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Brains Are Not Binary
Brains Are Not Binary
Both in humans and in nonhuman animals, biological sex characteristics are diverse. They refuse to be forced into two categories, male and female. There are combinations of typically male and typically female body parts and there are body parts that are intermediate between typically male and typically female. But what about brains?
To reproduce as female or male, most animals must exhibit a particular set of behaviors, and behaviors are controlled by the brain. For example, animals that fertilize externally lay eggs or squirt sperm onto the eggs. In species that fertilize internally, typically a male mounts a female and the female adopts a suitable posture to allow mounting. In many animals, there are elaborate pre-fertilization courting rituals–different for females and males–that must be followed for reproduction to succeed.
It seems likely that brains differ to control all these sexual behaviors. But do brains fit into a binary classification–are there female brains and male brains? And is this true for humans, or just for nonhuman animals?
Some brain regions show sex differences on average
In songbirds and rodents, at least, there is strong evidence that a few brain regions differ in size according to sex. In species of songbirds in which males sing and females largely don’t, singing-related brain areas are much larger in males, at least during the breeding season. In rodents, a small structure called the hypothalamus, which regulates fundamental physiological processes like eating, drinking, body temperature, blood pressure, and sexual behaviors, has a few subdivisions of subdivisions that show sex-related size differences on average.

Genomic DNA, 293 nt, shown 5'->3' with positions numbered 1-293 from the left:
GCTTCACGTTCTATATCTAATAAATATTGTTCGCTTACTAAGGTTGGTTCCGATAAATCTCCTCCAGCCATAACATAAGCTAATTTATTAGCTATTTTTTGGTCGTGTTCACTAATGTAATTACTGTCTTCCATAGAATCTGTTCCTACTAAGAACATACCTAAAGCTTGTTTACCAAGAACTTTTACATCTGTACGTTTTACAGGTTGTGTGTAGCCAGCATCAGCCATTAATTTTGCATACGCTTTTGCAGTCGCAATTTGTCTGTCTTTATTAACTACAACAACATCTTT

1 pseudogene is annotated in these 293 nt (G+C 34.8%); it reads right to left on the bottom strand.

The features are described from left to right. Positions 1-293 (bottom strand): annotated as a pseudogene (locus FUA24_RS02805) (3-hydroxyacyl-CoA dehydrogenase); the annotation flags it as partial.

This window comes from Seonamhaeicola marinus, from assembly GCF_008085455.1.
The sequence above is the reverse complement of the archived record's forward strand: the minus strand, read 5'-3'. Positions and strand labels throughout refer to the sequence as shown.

There is strong experimental evidence that gonadal hormones during early development—especially androgens (like testosterone) and estrogens—largely cause these brain sex differences and accompanying differences in adult sexual behaviors in rodents: adding or blocking a hormone at the right time in development can reverse some brain sex differences and some adult sexual behaviors. These behaviors include the frequency of mounting another rodent– more common in typical males (though all rodents do it)–and the frequency of adopting a typically female sexual posture that facilitates such mounting.
But hormones are not the whole story. This was first shown in a songbird called a zebra finch that had female plumage on the left side and male plumage on the right, likely due to an early merger of genetically male and genetically female embryos. The animal’s brain had corresponding left-right differences. Hormones circulate through the entire bloodstream, so they cannot create left-right differences. This finding indicated that genes can directly cause some brain sex differences, in addition to those caused by gonadal hormones.
This is not just a bird thing. Something similar was shown in mice in which the Sex-determining Region of the Y chromosome (SRY) gene was experimentally moved to a different chromosome, creating some mice with testes (and testicular hormones) but no Y chromosome and other mice with a Y chromosome but no testes. This also showed some direct genetic effects on the brain, in addition to hormonal effects.
All of this indicates that our sex chromosomes and our prenatal hormones together might create sex-related brain differences in people, too. But do they?
Some evidence suggests that there are a few human hypothalamic regions and connected structures that show a sex difference on average, though the functions of these brain regions are unknown. Some of these structures may correspond to regions previously shown to have a sex difference on average in rodents.